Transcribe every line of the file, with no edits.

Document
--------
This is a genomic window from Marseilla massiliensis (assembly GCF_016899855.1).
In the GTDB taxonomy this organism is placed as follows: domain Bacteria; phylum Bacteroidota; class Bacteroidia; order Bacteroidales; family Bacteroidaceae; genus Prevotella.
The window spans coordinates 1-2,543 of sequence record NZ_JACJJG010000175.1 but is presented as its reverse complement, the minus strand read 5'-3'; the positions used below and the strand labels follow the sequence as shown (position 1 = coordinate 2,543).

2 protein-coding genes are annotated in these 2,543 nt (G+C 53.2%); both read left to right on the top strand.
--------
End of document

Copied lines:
This is a genomic window from Marseilla massiliensis (assembly GCF_016899855.1).
In the GTDB taxonomy this organism is placed as follows: domain Bacteria; phylum Bacteroidota; class Bacteroidia; order Bacteroidales; family Bacteroidaceae; genus Prevotella.
The window spans coordinates 1-2,543 of sequence record NZ_JACJJG010000175.1 but is presented as its reverse complement, the minus strand read 5'-3'; the positions used below and the strand labels follow the sequence as shown (position 1 = coordinate 2,543).

2 protein-coding genes are annotated in these 2,543 nt (G+C 53.2%); both read left to right on the top strand.